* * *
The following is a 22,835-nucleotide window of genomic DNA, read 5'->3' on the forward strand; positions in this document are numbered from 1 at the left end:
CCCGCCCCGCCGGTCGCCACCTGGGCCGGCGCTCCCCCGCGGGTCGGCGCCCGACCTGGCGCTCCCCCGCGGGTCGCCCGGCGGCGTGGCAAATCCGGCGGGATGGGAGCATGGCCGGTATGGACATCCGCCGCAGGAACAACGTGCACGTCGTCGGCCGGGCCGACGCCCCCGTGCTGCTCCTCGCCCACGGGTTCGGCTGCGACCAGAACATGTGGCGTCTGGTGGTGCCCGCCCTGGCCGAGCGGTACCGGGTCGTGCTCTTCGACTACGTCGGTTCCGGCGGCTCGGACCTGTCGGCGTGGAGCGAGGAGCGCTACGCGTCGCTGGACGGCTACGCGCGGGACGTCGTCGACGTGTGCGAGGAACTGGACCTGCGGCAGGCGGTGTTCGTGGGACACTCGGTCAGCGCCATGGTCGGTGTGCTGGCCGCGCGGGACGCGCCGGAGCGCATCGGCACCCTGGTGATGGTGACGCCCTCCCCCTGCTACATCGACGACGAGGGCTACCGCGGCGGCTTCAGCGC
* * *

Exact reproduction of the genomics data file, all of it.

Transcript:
The following is a 22,835-nucleotide window of genomic DNA, read 5'->3' on the forward strand; positions in this document are numbered from 1 at the left end:
CCCGCCCCGCCGGTCGCCACCTGGGCCGGCGCTCCCCCGCGGGTCGGCGCCCGACCTGGCGCTCCCCCGCGGGTCGCCCGGCGGCGTGGCAAATCCGGCGGGATGGGAGCATGGCCGGTATGGACATCCGCCGCAGGAACAACGTGCACGTCGTCGGCCGGGCCGACGCCCCCGTGCTGCTCCTCGCCCACGGGTTCGGCTGCGACCAGAACATGTGGCGTCTGGTGGTGCCCGCCCTGGCCGAGCGGTACCGGGTCGTGCTCTTCGACTACGTCGGTTCCGGCGGCTCGGACCTGTCGGCGTGGAGCGAGGAGCGCTACGCGTCGCTGGACGGCTACGCGCGGGACGTCGTCGACGTGTGCGAGGAACTGGACCTGCGGCAGGCGGTGTTCGTGGGACACTCGGTCAGCGCCATGGTCGGTGTGCTGGCCGCGCGGGACGCGCCGGAGCGCATCGGCACCCTGGTGATGGTGACGCCCTCCCCCTGCTACATCGACGACGAGGGCTACCGCGGCGGCTTCAGCGC